New technology could help create pig-to-human transplants

The litter had 37 piglets in all, and not one of them had traces of the Active Porcine Endogenous Retrovirus, or PERVs. That is a big step towards growing organs in animals.
By Cliff Mooneyham | Aug 15, 2017
A team of scientists working at the biotech company eGensis have successfully raised piglets that do not have the retrovirus that has been halting animal-to-human organ transplant, according to a new study published in the journal Science.

The litter had 37 piglets in all, and not one of them had traces of the Active Porcine Endogenous Retrovirus, or PERVs. That is a big step towards growing organs in animals.

For years, companies have sought to usexenotransplantation -- the process of putting animal organs in humans -- as a way to help those who cannot get the transplants they need. Currently, over 100,000 people in the U.S. need life-saving organs that they cannot get, and someone new is added to the list every 10 minutes.

However, moving organs across species is tricky. Not only are there many technical complications, but pigs also come with PERVs. The virus is quite deadly and has been one of the biggest obstacles in stopping past efforts towardsxenotransplantation. Without that, the process has become much more realistic.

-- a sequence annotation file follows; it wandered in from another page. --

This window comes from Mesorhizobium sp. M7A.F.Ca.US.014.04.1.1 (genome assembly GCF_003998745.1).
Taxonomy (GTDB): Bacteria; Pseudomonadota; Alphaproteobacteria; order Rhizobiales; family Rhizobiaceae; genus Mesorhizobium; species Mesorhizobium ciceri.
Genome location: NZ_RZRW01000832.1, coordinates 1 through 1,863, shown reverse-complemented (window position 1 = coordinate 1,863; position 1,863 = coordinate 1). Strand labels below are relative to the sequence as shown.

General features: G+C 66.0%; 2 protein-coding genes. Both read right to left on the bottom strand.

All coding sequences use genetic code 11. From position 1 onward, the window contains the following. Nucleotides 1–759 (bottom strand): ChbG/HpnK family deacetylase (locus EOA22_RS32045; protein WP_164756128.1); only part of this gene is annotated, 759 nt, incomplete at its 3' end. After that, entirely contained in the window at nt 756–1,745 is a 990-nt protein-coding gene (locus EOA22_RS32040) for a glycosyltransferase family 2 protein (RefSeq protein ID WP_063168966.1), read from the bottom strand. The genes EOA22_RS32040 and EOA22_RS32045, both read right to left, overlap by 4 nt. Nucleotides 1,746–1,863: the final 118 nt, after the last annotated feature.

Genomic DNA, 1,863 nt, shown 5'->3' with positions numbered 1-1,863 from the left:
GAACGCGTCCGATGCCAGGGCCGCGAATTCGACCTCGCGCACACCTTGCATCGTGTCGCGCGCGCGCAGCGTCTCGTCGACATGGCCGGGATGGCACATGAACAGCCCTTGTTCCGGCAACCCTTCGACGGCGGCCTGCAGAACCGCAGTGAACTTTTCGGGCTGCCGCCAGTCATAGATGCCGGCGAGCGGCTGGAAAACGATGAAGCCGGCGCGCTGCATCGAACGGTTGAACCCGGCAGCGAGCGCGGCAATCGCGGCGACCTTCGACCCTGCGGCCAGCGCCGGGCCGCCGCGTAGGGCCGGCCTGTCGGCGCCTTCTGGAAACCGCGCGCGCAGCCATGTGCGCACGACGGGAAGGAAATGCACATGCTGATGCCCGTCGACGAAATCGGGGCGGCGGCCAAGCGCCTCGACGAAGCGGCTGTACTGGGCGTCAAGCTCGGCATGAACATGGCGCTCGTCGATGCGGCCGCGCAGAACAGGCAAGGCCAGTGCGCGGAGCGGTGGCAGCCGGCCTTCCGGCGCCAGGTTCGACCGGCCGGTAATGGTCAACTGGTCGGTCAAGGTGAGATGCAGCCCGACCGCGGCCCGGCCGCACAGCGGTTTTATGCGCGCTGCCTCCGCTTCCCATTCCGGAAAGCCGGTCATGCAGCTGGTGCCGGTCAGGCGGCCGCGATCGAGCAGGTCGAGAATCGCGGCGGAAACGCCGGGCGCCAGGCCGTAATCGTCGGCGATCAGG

"This research represents an important advance in addressing safety concerns about cross-species viral transmission," said study co-author Luhan Yang, co-founder and chief scientific officer of eGensis, USA Todayreports. "Our team will further engineer the PERV-free pig strain to deliver safe and effective xenotransplantation."

To create the pigs, the team used a genome-editing tool known as CRISPR to generate PERV-free embryos. From there, they implanted the unborn pigs to surrogate females who then birthed them.

The young pigs are currently four months old and have had no problems yet. Scientists will continue to monitor them to see if any long-term effects come up in the next few months. It is still too early to tell if this new technology will lead to widespread xenotransplantation. More studies need to be done before the process can reach its next step.

"We're talking about some dramatic advances and literally happening week by week, but they can keep going. And so the challenge is to do it right," said CBS medical contributor Davis Agus who was not involved int he study, according to CBS News."The challenge is someone not to change an embryo to make them taller, stronger, faster. The challenge is to do it to benefit human health in a positive way on a global sense."

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